Scoucers Paul Smith and Tony Dodson brawled and mauled their way through twelve rounds in front of 8000 fans at Liverpool´s Echo Arena last night. When the blood and dust had settled, defending champion Smith had retained his British super-middleweight title by a unanimous decision.
Bad blood had boiled between the two in the build up to the fight. 29 year old former champion Dodson (24-6, 12 ko´s) branded Smith, who DJ´s part time, the ”Peter Andre” of boxing. Smith retaliated by stating that Dodson was a ”jellyman” with a glass jaw who would collapse the first time Smith hit him.

27 year old Smith (29-1, 15 ko´s) appeared to be in a barely controlled rage on his walk to the ring, and at the bell, tore into Dodson recklessly. For his part, Dodson stayed cool and boxed behind his jab. Smith continued to lunge in to the attack, and it was one of these lunges that resulted in the clash of heads that ripped open an awful gash above his left eye. Another clash of heads in the second round saw a second cut, high on Smith´s forehead. Both cuts bled profusely, and Smith´s face soon resembled Mel Gibson in full warpaint in the movie Braveheart.

The pattern of the fight continued with Smith lunging in, and Dodson grabbing him and smothering his attacks. Referee Phil Edwards began warning Dodson as early as the second round for his holding, but didn’t deduct a point from him until the tenth. Had he deducted a point earlier, Dodson would have been forced to fight more and hold less or face disqualification.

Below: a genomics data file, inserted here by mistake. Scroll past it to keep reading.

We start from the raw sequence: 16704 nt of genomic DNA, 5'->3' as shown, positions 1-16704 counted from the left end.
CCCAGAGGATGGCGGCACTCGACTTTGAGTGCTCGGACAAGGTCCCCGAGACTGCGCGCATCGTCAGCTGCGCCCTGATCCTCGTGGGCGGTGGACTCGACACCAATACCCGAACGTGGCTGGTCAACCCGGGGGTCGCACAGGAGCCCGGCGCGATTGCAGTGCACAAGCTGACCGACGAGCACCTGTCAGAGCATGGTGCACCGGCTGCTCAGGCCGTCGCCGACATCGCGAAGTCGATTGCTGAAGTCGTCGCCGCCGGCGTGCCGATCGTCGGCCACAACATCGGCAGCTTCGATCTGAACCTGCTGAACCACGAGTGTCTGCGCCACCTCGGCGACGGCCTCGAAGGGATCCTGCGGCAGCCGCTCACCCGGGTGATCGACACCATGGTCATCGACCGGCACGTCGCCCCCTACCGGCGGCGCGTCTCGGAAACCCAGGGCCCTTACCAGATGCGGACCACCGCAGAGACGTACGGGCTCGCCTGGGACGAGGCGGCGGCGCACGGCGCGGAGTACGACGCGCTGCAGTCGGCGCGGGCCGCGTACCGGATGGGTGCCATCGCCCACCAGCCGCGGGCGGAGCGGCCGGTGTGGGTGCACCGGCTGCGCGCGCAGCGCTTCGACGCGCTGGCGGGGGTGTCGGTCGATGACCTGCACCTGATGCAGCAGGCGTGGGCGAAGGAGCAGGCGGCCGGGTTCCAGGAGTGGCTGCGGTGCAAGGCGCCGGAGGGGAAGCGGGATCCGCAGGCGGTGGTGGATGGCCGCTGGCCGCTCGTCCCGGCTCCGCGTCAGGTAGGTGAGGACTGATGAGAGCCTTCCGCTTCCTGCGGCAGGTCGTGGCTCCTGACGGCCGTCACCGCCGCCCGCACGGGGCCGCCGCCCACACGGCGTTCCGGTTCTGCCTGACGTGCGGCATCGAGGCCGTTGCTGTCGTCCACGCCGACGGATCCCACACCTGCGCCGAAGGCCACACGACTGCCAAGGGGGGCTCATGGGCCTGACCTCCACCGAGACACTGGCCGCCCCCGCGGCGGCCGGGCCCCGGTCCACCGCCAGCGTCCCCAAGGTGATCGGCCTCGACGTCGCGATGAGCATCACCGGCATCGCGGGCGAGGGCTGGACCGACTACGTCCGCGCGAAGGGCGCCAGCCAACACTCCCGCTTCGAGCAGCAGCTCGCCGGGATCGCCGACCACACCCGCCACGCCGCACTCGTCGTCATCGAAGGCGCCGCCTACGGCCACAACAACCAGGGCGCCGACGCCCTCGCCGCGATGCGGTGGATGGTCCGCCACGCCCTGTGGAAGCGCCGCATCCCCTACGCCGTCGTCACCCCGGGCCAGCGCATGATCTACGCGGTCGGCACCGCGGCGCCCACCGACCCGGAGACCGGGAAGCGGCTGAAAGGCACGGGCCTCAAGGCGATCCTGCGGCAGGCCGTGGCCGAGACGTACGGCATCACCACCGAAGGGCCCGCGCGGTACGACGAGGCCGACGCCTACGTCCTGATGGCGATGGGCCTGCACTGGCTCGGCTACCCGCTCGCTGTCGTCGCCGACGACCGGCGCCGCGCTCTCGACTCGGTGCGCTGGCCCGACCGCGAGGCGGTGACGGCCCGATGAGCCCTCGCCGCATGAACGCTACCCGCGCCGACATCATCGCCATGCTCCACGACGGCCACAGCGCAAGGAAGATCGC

It was also surprising that referee Edwards allowed Smith to continue with such vicious cuts. The cut above Smith´s eye alone should have caused a termination in the proceedings. Luckily for Smith, the referee allowed him to fight on; British boxing still awards a fight stopped on a cut to the cut victims opponent, whereas most countries go to the scorecards for a technical decision.

But allow it he did, and the resulting fight was an ugly maul. During the first half of the contest Dodson looked in control, but Smith gradually began to dominate and by the second half he was in control. When Smith kept Dodson at a distance, his punches looked impressive, but time and again he chose to close the gap, allowing Dodson to grab him, and any momentum Smith would gain would be lost. Only in the twelfth and final round did both men tee-off on each other, providing an exciting climax to what had been a frustrating night for both Smith and the fans.

The ringside judges scored the bout 116-111, 115-112 and 117-112 all for Smith, who could now be out for six months. The layoff should do him good, because he looked a league below world class, and if he has ambitions of fighting the likes of Carl Froch for his WBC super-middleweight title, he will have to perform 100% better next time out.

As for Dodson, he looked remarkably fresh and sharp after a year out of the game. Had he held less and concentrated more on punching with authority he would be waking up with the British title this morning.

Carl Froch defends his WBC super-middleweight title against former two-time WBA champion, Dane Mikkel Kessler on April the 24th in Herning, Denmark. The fight is part of Showtime TV´s Super Six World Boxing Classic.

Big Fight Odds; Froch 11/10, Kessler 4/6 bet365